Rex Weyler on “what to do” about limits to growth, peak energy

Preface. Professor Nate Hagens is teaching a class at the University of Minnesota about the state of the world that may be expanded to all incoming freshmen.  Many despair when they learn about limits to growth and finite fossil fuels.  So Rex Weyler came up with a list of “what to do actions” they could take.  It’s one of the best lists I’ve seen.

Alice Friedemann  author of “When Trucks Stop Running: Energy and the Future of Transportation”, 2015, Springer and “Crunch! Whole Grain Artisan Chips and Crackers”. Podcasts:  KunstlerCast 253, KunstlerCast278, Peak Prosperity]


   I. Linear vs. Complex: “What do I do?” generally seeks a linear answer to a complex living system polylemma. “What do I do?” wants a “solution” for a “problem.” This is linear, mechanistic, engineering thinking at its worst, the type of thinking that contributes to our challenge, but we’re stuck with it in popular culture, so yes, we need an answer. This first part of the answer (changing complex systems is NOT going to be a linear and mechanistic “solution”) is probably too confusing for most people, so could be skipped over. However, your students should be aware of this.

  II. There is lots to do, which your students should be taught.

  1. Find ways to help reduce human population

  • with women’s rights
  • start a campaign to achieve universally available contraception

  2. Find ways to help reduce consumption

  •       start a campaign to reduce frivolous travel, entertainment, fashions, etc. purchased by the rich
  •       do this with heavy tax incentives

  3. reduce meat consumption .. tax and popularization

  4. limit corporate power in politics

  5. publicly fund universities, all education, to limit corporate corruption of education

  6. localize food production, home gardens, community gardens

  7. popularize modest lifestyles in wealthy countries

  8. support and preserve modest lifestyles among indigenous and farmer communities

  9. Learn how complex living systems actually work

10. Spend as much time in wild nature as possible, pay attention, observe, take notes, think about it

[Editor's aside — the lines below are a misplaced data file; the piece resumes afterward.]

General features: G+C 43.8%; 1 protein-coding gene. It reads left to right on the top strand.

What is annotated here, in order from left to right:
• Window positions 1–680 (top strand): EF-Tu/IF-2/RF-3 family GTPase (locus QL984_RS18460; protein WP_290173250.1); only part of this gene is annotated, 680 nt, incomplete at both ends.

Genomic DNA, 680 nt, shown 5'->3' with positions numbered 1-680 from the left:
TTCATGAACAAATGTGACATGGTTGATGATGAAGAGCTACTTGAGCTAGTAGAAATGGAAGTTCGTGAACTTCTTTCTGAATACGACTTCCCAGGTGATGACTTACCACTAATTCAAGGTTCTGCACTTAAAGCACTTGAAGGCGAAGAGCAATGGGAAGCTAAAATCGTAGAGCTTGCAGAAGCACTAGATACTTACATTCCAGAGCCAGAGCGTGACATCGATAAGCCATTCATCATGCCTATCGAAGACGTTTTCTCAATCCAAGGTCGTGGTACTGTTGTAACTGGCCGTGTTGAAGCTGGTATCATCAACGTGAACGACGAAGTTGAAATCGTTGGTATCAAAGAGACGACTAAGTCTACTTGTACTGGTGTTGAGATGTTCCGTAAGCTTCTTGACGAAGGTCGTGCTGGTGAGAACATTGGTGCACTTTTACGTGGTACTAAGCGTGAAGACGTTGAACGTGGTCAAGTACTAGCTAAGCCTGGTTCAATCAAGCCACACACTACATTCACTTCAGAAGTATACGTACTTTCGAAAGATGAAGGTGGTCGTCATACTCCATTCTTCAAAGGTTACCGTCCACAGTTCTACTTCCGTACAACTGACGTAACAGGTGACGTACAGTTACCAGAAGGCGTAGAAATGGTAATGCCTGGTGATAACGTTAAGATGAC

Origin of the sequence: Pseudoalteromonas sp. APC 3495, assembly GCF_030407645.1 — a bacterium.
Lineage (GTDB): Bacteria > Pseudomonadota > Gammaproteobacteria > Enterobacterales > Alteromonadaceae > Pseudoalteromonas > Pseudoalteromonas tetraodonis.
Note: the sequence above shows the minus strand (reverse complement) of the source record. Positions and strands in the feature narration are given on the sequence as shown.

11. Plant a garden and pay attention to what it takes to help useful, nutritious plants grow

12. Open a clinic and begin to research localized, small-scale health care

13. Educate yourself about wild nature, evolution, and complexity:

  • read Gregory Bateson, Howard Odum, Gail Tverberg ..
  • Read “The Collapse of Complex Societies by Joseph Tainter
  • Read Arne Naess, Chellis Glendinning, David Abram, and Paul Shepard
  • Read “Small Arcs of Larger Circles” by Nora Bateson

14. Think about what it means to stop looking for a Silver Bullet Tech “Solution” — linear, engineered, mechanistic, profitable, BAU, socially popular “solution”  — and start thinking about where and how change actually occurs in a complex living system.

15. Learn about the errors of modern, neo-liberal economics, and learn about other ways to approach economics. Read: N. Georgescu-Roegen, Frederick Soddy, Gail again, Herman Daly, Donella Meadows, Mark Anielski.

16. Start a Campaign to create and institute a new economic system in your community, your state, your county, your nation, your company, your family.

17. Find a spiritual practice that helps you calm down and see the world with more compassion and patience, and that helps you appreciate the more-than-human world.

18. Localize:

  • Start a company that uses local resources and local skills to create useful locally consumed tools
  • Start that local, community health clinic
  • Lobby your government to create community gardens
  • Study and create energy systems that can be built, operated, and maintained locally
  • Campaign to consume only locally produced products.

19. Start an economic De-Growth group, Décroissance

20. Start a school for the homeless and disenfranchised, and teach localized, useful skills, gardening.

21. Take in a homeless foster child; give them some love and security

22. Read Vaclav Smil, Bill Rees, and Charles Hall

24. Start a psychology practice and begin to learn and support community therapy; build community cohesion

25. Read Wendell Berry: “Solving for Pattern” and “Gift of Good Land.”

26. Start a campaign for all shoppers to reduce consumption, and leave ALL PACKAGING at the stores.

27. Start a free store in your community, help recycle, repair, and circulate everything

28. Are you a lawyer, or do you want to be? Start a practice to defend Ecology activists, and start class action lawsuits against corporations that pollute.

29. Read Rachel Carson, Basho, Li Po, William Blake, Mary Oliver, Denise Levertov, Gary Snyder, Susan Griffin, Nanao Sakaki, Diane di Prima, Walt Whitman. Go to art galleries. Contemplate the connection between creative artistic expression and change in a complex system.

30. See if you can fall in love with something that’s not human. See if you can fall in love with wild nature.

Several people participated in this discussion, a professor added “if they really want to move things along, they must become politically engaged at every level–ask the embarrassing questions at all-candidates meetings, write your representatives, push for policies that will make a difference and protest official idiocy wherever it occurs. And if this fails, civil disobedience will not be far behind.”

These are 30 things your students can DO!

Take your pick. They all count. Teach them. Discuss them. Add to the list.